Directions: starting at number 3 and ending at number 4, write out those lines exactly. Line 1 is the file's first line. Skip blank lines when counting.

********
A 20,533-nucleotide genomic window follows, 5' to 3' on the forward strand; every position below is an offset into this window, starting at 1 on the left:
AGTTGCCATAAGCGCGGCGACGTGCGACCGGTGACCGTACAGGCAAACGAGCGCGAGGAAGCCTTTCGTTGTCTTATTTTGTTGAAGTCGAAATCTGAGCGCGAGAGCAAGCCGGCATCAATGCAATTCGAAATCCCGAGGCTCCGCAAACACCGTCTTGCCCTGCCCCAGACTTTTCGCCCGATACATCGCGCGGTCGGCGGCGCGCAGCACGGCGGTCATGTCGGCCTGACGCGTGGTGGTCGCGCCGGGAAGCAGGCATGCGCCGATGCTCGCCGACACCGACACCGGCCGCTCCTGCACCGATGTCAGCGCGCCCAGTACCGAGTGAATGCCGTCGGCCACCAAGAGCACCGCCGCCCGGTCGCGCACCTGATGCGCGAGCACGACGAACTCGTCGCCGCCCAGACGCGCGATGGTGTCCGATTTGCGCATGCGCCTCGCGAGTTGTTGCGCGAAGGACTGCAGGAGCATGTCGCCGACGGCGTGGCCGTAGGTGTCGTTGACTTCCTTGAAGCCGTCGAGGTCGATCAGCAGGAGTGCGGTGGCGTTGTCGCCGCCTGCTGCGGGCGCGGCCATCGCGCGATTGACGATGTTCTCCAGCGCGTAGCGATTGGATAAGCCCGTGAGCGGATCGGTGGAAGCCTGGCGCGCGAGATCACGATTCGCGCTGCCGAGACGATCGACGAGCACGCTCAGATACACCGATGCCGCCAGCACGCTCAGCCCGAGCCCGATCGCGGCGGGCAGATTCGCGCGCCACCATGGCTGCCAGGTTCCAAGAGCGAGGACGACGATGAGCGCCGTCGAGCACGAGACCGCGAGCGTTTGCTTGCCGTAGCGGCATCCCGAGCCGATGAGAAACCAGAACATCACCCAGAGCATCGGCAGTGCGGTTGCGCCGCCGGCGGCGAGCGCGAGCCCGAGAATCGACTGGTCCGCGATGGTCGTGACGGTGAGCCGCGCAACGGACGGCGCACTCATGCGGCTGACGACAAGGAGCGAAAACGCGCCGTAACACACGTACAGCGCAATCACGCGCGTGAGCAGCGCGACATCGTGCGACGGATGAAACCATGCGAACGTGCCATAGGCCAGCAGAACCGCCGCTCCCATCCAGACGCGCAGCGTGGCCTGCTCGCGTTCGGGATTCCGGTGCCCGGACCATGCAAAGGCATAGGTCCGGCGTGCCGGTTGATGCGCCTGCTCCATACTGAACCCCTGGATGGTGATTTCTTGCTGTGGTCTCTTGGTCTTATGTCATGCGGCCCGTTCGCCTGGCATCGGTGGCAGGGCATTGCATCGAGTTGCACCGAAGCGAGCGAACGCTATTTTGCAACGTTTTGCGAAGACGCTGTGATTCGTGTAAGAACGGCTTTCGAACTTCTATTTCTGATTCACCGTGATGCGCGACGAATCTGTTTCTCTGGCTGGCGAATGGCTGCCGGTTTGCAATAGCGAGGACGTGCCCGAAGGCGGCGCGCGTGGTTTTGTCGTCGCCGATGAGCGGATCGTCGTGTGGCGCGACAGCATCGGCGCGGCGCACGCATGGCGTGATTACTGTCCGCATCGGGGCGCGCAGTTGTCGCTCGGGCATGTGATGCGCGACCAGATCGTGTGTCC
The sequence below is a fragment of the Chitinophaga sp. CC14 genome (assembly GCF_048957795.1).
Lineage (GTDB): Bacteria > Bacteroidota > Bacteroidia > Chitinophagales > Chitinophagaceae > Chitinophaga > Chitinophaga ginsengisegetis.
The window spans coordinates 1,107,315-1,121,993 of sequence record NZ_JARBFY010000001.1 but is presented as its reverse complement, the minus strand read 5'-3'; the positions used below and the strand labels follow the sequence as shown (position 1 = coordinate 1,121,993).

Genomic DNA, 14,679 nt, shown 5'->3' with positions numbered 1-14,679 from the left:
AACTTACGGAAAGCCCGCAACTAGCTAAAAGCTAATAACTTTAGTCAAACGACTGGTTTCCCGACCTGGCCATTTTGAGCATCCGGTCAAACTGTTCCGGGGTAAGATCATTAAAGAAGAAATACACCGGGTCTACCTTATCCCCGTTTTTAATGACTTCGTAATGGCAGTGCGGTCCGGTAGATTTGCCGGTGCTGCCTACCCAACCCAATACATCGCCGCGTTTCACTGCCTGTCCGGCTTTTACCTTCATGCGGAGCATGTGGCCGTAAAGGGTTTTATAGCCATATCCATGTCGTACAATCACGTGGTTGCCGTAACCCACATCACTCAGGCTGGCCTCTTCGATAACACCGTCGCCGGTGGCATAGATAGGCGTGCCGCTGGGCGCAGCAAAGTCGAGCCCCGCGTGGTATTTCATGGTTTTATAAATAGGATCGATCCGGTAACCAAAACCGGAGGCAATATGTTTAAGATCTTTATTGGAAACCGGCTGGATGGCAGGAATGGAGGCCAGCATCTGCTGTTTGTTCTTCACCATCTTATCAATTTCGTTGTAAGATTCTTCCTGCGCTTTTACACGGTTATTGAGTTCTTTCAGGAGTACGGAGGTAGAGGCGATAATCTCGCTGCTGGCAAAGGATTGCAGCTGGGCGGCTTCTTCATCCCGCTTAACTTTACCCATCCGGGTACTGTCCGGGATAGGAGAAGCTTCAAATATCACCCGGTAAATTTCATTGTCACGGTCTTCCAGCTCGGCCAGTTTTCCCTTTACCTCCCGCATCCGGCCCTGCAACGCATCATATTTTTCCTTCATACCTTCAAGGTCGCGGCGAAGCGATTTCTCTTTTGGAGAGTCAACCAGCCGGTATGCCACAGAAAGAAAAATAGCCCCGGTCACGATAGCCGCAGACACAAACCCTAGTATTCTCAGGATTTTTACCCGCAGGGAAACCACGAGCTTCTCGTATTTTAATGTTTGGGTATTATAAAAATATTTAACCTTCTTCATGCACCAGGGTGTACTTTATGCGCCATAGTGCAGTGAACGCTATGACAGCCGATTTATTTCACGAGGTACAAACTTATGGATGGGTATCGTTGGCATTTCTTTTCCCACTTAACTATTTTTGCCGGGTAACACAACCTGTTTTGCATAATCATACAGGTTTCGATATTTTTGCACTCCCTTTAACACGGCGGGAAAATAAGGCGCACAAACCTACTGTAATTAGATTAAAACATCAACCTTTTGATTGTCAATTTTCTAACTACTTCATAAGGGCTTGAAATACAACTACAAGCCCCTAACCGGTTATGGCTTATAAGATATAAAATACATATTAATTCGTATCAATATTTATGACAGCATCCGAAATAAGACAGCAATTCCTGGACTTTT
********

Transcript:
The sequence below is a fragment of the Chitinophaga sp. CC14 genome (assembly GCF_048957795.1).
Lineage (GTDB): Bacteria > Bacteroidota > Bacteroidia > Chitinophagales > Chitinophagaceae > Chitinophaga > Chitinophaga ginsengisegetis.